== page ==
The energy transition calls for greater interdependency between different energy infrastructures and energy carriers to ensure an effective integration of renewable energy into the energy system. The energy sector’s legislative framework and legal safeguards, however, are still largely based on the traditional market model, designed for centrally managed, fossil fuel-based, and large-scale production units for the supply of energy. Regulation is also fundamentally based on the idea that energy markets are separate. The role of hydrogen as a flexible energy vector – allowing for interaction between different energy markets – is not yet accounted for. Regulation and integration of newer energy carriers into the energy system, like the hydrogen market, is a challenge. This is all the more so in light of the uncertainties on how the hydrogen market will develop. This contribution assesses how good regulation of the hydrogen market can be attained. For this assessment, the principles of good regulation provide a foundation for developing a normative framework to identify ‘good regulation’ and good regulatory strategies. It is suggested that considering uncertain market developments, the use of a regulatory sandbox can offer a practical solution to assess what good regulation for the hydrogen market could entail.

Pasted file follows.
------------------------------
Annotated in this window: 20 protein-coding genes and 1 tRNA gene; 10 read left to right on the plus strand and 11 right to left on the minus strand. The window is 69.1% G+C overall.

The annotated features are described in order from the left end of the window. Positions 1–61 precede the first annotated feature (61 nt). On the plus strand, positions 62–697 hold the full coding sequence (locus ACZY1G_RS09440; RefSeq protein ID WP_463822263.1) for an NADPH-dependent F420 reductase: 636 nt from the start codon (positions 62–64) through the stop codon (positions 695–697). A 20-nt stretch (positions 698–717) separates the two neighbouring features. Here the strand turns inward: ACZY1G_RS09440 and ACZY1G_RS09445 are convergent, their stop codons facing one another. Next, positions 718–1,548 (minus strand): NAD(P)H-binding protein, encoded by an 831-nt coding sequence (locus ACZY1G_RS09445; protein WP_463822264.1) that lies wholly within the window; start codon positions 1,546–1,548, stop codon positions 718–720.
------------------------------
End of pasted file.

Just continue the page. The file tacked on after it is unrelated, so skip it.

|Number of pages||288|
|Journal||Carbon and Climate Law Review|
|Publication status||Published - 5 Jan 2021|